The increasing amount of signatories to such pledges support the growing business case for climate-smart investment. The cost of inaction has recently been given a USD 4.2trn price tag – a sum roughly on par with Japan’s entire GDP. Depending on what type of climate scenario unfolds, the average annual returns from, for instance, the coal industry could shrink by anywhere between 18% and 74% over the next 35 years. This poses the risk of assets tied to fossil fuel deposits becoming obsolete – or stranded – when they cannot be extracted and sold.
The action to minimise the possibility of stranded assets has taken the form ofdivestment and engagement: following the vocal divestment movement, Norway’s largest manager of pension funds, KLP, among others, has decided to sell off all its investments in companies that derive 30 per cent or more of their revenues from coal based operations. Nonetheless, outright divestment is only one way to deflate the growing carbon bubble; it’s a single jigsaw piece in a larger puzzle. Another equally important approach is to entice companies to move into the direction of a low-carbon economy by impacting the way they do business. The UK-based Hermes Investment Management, one of the leading engagement firms,uses smart data from South Pole Group to bring up climate strategy topics with their investees. Toronto-based research firm Corporate Knights goes one step further: together with strategic partners, the company recently launched the‘Decarbonizer’ platform, enabling anyone to easily determine the impact a divestment from fossil fuels three years ago would have had on fund or index performance. Using this metric, the platform found that the Gates Foundationwould have been USD 1.9bn better off if it had divested from fossil fuels. This has been further compounded by new research findings conducted by Waterloo University.
While divesting and stakeholder engagement both work towards reducing climate-related portfolio risk, neither one of them creates a zero net carbon portfolio. In order to create positive impact, additional investments into emissions savings are necessary. This can be done, for example, by using emission reduction certificates to offset emissions. Leaders with a strong zero net carbon agenda are already creating waves in their industries:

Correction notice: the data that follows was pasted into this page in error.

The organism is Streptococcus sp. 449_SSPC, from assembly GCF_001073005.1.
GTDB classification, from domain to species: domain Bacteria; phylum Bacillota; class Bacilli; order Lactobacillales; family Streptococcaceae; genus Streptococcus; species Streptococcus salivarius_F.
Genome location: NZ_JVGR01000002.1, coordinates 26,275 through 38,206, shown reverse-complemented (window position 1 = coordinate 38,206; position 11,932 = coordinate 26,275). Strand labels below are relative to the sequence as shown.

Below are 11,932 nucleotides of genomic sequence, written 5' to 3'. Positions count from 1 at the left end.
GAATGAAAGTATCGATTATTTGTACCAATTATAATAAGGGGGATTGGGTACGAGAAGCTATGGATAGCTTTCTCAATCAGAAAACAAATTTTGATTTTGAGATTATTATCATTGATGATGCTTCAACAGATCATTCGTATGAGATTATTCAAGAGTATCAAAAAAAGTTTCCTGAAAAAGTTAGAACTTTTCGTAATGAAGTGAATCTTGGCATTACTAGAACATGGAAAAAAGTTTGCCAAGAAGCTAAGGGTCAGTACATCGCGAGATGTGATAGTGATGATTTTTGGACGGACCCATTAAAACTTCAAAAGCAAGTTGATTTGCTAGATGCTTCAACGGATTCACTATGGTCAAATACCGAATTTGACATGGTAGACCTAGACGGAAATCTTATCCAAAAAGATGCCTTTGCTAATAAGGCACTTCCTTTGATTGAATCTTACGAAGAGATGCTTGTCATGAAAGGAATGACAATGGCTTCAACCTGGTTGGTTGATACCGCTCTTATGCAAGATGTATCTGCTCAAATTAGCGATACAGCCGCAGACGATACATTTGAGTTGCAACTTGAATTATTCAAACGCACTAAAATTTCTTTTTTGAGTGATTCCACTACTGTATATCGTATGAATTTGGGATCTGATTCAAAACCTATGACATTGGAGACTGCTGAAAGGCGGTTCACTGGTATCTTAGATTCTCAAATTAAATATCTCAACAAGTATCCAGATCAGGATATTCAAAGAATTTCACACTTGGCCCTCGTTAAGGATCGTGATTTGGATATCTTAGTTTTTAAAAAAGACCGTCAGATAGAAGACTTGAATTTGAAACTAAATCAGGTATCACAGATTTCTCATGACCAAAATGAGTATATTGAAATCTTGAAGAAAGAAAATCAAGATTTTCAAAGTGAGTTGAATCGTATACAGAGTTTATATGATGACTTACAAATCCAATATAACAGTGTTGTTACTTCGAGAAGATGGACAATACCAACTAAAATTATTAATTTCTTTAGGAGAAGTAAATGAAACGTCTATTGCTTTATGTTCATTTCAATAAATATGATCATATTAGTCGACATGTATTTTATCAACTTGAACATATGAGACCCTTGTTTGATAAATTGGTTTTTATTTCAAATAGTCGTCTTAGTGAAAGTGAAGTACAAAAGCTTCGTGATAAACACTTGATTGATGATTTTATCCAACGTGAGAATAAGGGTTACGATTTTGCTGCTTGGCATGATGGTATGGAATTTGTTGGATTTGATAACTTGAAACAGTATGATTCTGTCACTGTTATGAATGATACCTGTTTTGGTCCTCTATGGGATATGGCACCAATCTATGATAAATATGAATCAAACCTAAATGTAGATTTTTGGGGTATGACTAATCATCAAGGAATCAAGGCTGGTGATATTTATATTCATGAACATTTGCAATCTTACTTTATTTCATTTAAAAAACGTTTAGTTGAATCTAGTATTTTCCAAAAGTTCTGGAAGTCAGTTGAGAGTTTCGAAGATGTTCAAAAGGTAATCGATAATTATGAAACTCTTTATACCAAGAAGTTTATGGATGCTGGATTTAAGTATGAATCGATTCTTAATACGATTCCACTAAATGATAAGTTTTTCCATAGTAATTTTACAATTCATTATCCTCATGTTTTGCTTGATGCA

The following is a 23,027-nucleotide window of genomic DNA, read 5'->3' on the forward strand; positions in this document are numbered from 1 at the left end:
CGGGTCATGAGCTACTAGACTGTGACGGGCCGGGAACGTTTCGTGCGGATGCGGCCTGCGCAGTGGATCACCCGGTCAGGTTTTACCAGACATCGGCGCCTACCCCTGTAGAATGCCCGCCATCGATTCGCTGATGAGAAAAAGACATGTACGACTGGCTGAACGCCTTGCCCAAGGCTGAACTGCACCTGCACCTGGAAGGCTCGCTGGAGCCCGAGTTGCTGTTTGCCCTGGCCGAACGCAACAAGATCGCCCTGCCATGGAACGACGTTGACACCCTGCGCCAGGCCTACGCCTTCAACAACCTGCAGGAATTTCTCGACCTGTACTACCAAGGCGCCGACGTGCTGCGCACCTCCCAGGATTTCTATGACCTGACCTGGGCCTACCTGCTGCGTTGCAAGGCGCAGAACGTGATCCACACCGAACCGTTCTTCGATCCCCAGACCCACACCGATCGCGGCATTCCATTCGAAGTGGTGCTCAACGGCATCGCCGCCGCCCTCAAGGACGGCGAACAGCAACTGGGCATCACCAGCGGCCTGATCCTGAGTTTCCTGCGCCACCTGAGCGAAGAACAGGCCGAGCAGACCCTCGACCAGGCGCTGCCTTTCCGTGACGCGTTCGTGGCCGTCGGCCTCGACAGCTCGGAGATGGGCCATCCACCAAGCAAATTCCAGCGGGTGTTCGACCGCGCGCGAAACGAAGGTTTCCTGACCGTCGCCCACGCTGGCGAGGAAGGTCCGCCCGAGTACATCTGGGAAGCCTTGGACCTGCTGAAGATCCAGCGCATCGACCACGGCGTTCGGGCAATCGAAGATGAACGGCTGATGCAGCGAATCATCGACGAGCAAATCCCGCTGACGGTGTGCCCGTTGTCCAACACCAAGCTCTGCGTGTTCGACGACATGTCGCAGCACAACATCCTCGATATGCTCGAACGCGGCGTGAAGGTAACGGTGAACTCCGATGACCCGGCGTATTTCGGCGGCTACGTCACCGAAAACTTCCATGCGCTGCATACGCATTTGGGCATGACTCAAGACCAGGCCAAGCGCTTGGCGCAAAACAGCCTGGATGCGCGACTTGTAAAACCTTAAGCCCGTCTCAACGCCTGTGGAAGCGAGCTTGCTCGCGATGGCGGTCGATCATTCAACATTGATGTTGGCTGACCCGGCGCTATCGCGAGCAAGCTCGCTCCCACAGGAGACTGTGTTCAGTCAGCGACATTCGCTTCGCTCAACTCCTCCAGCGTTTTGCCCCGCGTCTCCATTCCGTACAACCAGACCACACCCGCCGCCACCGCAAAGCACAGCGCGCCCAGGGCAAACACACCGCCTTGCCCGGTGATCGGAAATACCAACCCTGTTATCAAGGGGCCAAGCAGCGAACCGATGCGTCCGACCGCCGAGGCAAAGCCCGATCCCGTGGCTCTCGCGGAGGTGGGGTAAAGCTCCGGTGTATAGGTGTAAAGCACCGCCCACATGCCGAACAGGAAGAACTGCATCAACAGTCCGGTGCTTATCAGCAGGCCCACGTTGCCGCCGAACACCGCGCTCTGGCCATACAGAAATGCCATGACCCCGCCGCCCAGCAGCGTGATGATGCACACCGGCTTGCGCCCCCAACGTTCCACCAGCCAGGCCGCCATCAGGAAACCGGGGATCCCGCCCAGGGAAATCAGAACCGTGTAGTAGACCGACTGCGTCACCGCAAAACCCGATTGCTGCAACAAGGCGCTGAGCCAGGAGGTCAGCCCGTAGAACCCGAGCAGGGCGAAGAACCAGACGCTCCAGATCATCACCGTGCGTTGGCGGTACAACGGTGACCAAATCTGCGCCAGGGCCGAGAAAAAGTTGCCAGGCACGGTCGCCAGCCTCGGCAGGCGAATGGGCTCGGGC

The world’s first net zero pension fund, Future Super, never invested in coal, oil and gas, and avoided investments into utilities that burn fossil fuels. Adding on to this series of clean investments with premium emission reduction projects from South Pole Group, the Australian superannuation fund is now saving the same amount of annual emissions that are associated with their remaining investments. Following suit, Credit Suisse, now the world’s first climate neutral fund, launched the European Real Estate Climate Value fund that both calculates greenhouse gas emissions from all buildings and then offsets them accordingly. In addition to having zero net impact, the actual pricing of externalities lets asset managers see the real costs of their investments.
As the global leaders’ conference in Davos reminds us, the global economy is starting to pivot around the urgent necessity to limit global warming well below two degrees Celsius. This new reality will ultimately make climate-smart investment strategies a prerequisite: taking on a “wait-and-see” approach will invite real danger into portfolios as risks grow and become tougher to mitigate.